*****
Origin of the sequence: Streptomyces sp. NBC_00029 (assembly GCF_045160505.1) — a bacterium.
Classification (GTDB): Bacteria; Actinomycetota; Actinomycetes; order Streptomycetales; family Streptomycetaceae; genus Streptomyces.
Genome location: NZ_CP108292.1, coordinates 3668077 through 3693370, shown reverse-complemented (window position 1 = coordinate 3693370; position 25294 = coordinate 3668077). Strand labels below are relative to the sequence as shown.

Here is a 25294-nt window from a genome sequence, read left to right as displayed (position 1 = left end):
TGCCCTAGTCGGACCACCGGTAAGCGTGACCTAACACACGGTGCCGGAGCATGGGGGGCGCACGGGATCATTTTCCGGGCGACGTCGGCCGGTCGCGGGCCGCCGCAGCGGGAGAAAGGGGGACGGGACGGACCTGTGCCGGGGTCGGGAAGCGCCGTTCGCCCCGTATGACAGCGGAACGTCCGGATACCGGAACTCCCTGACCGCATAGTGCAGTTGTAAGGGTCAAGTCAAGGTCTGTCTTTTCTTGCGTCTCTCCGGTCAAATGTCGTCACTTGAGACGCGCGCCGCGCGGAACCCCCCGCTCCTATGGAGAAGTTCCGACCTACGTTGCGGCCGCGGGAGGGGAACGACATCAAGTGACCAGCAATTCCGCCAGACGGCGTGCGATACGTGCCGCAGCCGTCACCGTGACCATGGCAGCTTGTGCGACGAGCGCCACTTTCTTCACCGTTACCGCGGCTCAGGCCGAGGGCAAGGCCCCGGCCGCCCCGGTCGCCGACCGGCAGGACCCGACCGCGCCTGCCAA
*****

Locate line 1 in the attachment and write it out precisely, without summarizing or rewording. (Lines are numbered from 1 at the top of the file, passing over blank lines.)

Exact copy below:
Origin of the sequence: Streptomyces sp. NBC_00029 (assembly GCF_045160505.1) — a bacterium.